Aboard Que Tal — or actually, just about anywhere — crab cakes are one of our favorite dinners. Unfortunately, we’ve never cruised where we could get fresh crab, so we’ve always had to use canned.
But I soon learned not to limit myself to just crab — you can make delicious variations using almost any type of canned meat, which makes it great on a boat without refrigeration or a too-small refrigerator.
This same recipe works well with all those little bits of fish that somehow appear when you’re filleting the “catch of the day” on the back deck. For a slightly different taste, season these with either the Cajun seasoning or taco seasoning recipes.
Here’s the recipe as it appears in the The Boat Galley Cookbook.
Another Day in Paradise
. . . instead of going for provisions
Aboard Que Tal, our Tayana 37, my husband Dave and I loved to explore remote anchorages. We spent our summers in the Sea of Cortez, visiting uninhabited islands and small anchorages, hiking and snorkeling. One of our favorite spots, shown in the photo, was Honeymoon Cove on Isla Danzante, just outside Puerto Escondido. To us, this is exactly what cruising is all about: exploring areas in ways that you never could without your own boat.
And while we enjoyed an occasional trip to town, it was hard to give up a day in the islands just because we needed food. When it’s 95 or 100 degrees out, I’d much rather swim and snorkel than carry groceries around town! But if I wanted to go to town only once every three or four weeks, I had to come up with some good recipes that used long-lasting ingredients.
This recipe for Crab Cakes became one of our favorites – it uses canned meat and long-lived veggies like onions and potatoes. Add a cabbage salad – another vegetable that lasts forever – and you’ve got a great meal to top off another day in paradise!
While I call this “Crab Cakes,” maybe I should have titled it “Whatever Cakes.” It’s equally good with almost any canned meat – tuna, chicken, ham – or leftovers. And it’s also a good way to use “less desirable” fish that you might catch – you know, the ones that become a little mushy when you cook them, or that don’t fillet nicely.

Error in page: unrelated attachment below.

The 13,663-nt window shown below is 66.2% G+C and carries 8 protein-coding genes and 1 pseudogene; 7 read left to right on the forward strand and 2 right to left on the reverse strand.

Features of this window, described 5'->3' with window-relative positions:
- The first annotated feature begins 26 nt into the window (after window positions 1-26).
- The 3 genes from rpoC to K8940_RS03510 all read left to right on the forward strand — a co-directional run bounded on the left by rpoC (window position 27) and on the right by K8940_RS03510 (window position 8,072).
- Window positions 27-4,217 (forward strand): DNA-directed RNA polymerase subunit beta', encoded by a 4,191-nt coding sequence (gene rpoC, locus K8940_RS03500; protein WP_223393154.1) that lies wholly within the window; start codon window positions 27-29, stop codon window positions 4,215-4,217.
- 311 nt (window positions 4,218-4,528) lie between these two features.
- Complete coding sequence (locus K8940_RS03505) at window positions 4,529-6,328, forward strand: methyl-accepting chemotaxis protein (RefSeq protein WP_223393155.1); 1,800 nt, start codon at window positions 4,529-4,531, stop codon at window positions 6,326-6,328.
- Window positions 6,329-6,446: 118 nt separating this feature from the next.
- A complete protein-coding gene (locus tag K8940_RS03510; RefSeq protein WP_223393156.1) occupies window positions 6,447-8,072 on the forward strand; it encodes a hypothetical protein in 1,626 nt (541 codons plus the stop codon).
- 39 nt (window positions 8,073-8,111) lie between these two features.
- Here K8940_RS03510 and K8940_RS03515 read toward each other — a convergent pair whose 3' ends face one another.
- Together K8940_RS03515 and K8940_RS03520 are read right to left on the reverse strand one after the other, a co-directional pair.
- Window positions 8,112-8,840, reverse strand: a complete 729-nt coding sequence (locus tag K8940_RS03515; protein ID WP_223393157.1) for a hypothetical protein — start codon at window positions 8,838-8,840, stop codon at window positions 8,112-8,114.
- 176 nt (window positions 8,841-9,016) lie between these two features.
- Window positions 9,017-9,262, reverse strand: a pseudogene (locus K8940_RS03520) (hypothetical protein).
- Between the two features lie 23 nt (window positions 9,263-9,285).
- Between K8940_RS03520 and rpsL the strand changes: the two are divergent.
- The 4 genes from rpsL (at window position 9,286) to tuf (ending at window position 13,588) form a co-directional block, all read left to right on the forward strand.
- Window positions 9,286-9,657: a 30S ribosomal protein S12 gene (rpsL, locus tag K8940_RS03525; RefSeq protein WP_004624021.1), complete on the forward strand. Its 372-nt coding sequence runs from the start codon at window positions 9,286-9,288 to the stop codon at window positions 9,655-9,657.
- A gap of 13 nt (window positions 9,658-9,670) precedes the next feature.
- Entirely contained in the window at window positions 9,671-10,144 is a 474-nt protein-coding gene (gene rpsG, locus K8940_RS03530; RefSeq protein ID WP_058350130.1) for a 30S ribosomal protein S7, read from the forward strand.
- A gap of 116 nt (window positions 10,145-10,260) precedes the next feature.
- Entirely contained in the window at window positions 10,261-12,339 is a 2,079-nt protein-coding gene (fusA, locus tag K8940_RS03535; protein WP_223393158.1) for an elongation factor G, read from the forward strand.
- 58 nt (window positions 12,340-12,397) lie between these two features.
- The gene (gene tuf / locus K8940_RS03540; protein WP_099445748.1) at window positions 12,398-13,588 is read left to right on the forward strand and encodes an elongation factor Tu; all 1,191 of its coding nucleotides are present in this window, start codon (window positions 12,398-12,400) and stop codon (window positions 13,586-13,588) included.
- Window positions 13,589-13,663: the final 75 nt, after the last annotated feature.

- 1 large potato
- 2 teaspoons Old Bay seasoning (Divided. Substitute any shrimp/crab boil seasoning OR use hot sauce to taste OR 1 teaspoon prepared mustard. Adjust spices to suit the meat.)
- 1 can crab (Or chicken, ham, corned beef, or tuna–approx. 6 ounce size)
- 1 teaspoon salt
- 1/4 cup finely minced onion or green onion (green onion tops included )
- 1 egg (beaten , plus extra for coating)
- 1/4 cup flour (approximate)
- 3 tablespoons canola oil
Optional add-ins (I usually add only one or two of the following, depending on what’s on hand):
- 2 tablespoons finely minced green pepper
- 1/2 small can mushrooms (chopped)
- 2 tablespoons canned green chilies
- 1/4 tomato, seeds removed, pulp diced (can use canned tomato)
- 2 tablespoons canned corn
- 2 tablespoons canned peas
Peel potato and cut in quarters. Put in a saucepan and drain liquid from canned crab meat into pan (this will add flavor). Add enough water to cover potato, half the Old Bay seasoning and the salt (if using hot sauce or mustard, just add salt). Cover and boil until tender.
When fork tender, remove from fire and drain water. Leave the potato in the hot pan, uncovered, for 3 to 5 minutes to let some of the moisture steam off.
Transfer potato to a medium bowl and smash it up with a fork or potato masher. It should be slightly lumpy, but pretty well broken up. Add the drained crab meat, onion, remaining Old Bay, beaten egg and any add-ins desired. Mix together.
Add flour and mix. You may need to add more, depending on how dry the potatoes were, the size of the eggs and moisture in other ingredients. The mixture should be fairly stiff and all clumped together.
Divide the mixture into quarters and form into patties about 3 inches in diameter. Place a little flour in a small bowl and put each patty in the flour, turning to coat it on all sides. Place completed patties aside until all are ready.
Put canola oil into a skillet large enough to hold all four patties (if your skillet isn’t large enough, no problem — you’ll just have to cook them in batches). Heat over high heat until a drop of water sizzles when dropped into the pan. If the pan isn’t hot enough, the cakes will be greasy, but if it’s too hot, the bottom will burn before they’re cooked through.
Gently place the patties into the skillet – a spatula can be helpful here to protect your hand from the spattering oil. Add cakes and cook 5-7 minutes until brown and crusty on the bottom. Carefully turn the cakes over and turn the fire down to medium low. Cook 7 – 10 minutes on second side, until brown and crusty and cooked through (the meat is already cooked, so you don’t have to worry about it being done).
When done, remove the crab cakes and put them on a paper towel for a minute to absorb any extra oil. Put two on a plate to serve.
Calories from Fat 216
Originally written for Living Aboard magazine.
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